Q: I came out of a Chapter 13 bankruptcy in April 2009. My credit scores range from a low of 623 (Equifax) to 659 (Trans Union). Home is worth about $350,000 and I owe about $90,000 against it. I cannot get any lender to look at a refinance or even a home equity loan. Any advice would be greatly appreciated. We have been in our home for 20 years and its a shame that we can't get any equity out of our home for improvements or a refinance. Please help?
A: In theory, you should be eligible for a new mortgage just two years out of a Chapter 13 discharge. However, your low score (and smallish loan amount) means your loan is going to be more difficult to place and even then will produce little income for the lender. Also, your low score will find your final mortgage rate moved higher since your risk profile is greater. You should continue to try to build your credit score and talk to additional lenders about an FHA-backed loan. Finding a second-lien home equity product with a low score will be an even greater challenge.
- Refinance into an Adjustable Rate Mortgage (ARM)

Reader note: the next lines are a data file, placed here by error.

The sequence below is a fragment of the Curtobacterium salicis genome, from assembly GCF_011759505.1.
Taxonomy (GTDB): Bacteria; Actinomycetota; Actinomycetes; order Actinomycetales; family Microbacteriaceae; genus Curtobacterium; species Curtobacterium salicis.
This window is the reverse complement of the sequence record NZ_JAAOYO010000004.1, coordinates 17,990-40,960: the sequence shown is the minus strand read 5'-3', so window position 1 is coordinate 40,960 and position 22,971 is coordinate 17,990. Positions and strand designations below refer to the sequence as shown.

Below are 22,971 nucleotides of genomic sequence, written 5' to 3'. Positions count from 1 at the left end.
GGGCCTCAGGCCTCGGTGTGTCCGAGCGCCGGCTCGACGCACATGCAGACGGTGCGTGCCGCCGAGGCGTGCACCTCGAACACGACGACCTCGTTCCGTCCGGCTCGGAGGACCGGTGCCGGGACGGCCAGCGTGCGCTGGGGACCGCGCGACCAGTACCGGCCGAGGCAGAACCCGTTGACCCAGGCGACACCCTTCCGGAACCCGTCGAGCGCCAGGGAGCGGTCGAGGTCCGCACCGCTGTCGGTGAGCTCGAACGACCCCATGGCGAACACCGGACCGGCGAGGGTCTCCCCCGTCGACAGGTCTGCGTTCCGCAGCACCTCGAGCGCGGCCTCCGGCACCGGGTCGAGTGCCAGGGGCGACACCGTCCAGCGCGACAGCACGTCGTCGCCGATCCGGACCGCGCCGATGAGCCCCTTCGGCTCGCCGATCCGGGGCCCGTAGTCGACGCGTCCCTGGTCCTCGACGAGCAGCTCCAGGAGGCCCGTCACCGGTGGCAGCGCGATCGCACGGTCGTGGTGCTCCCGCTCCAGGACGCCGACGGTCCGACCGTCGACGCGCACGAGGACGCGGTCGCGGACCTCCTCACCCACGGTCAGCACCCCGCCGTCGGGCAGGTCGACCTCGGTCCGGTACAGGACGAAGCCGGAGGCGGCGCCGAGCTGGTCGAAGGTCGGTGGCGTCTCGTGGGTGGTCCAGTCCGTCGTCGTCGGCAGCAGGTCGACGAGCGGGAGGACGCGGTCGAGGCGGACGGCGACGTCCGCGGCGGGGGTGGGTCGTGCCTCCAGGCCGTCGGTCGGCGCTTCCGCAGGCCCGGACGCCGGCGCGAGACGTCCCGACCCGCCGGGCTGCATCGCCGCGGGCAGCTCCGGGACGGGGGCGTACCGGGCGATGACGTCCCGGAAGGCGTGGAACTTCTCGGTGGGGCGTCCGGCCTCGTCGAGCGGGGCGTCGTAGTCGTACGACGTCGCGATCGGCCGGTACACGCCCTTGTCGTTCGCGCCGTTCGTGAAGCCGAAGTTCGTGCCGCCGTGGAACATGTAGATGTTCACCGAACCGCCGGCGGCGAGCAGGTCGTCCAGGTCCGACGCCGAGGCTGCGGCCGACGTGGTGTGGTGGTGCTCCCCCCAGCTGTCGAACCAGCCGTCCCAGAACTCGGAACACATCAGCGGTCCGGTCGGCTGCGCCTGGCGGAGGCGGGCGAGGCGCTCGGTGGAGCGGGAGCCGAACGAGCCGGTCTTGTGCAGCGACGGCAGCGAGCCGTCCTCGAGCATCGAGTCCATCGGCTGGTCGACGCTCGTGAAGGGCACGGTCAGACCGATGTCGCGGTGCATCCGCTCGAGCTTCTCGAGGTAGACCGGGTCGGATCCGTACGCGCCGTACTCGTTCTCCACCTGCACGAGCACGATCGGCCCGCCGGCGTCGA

If you are considering a refinance, here are some great considerations to help you decide if an adjustable rate mortgage (ARM) is right for you.
- What is a home equity line of credit?
A home equity line of credit is a type of second mortgage that allows homeowners to borrow money using their home as collateral.
- What is a home equity loan?
Homeowners with equity in their property can take out a home equity loan that uses their home as collateral.
- HSH.com’s annual outlook: 2019 Mortgage and Housing Market Forecasts
At the start of each year, HSH.com details the important factors we think are most likely to influence the mortgage and real estate markets in the coming year. Come each July, we review to see if our expectations are being met or not.
- What is a rate and term refinance?
Homeowners have a variety of reasons for refinancing and each reason can indicate that one refinance option or another makes the most sense.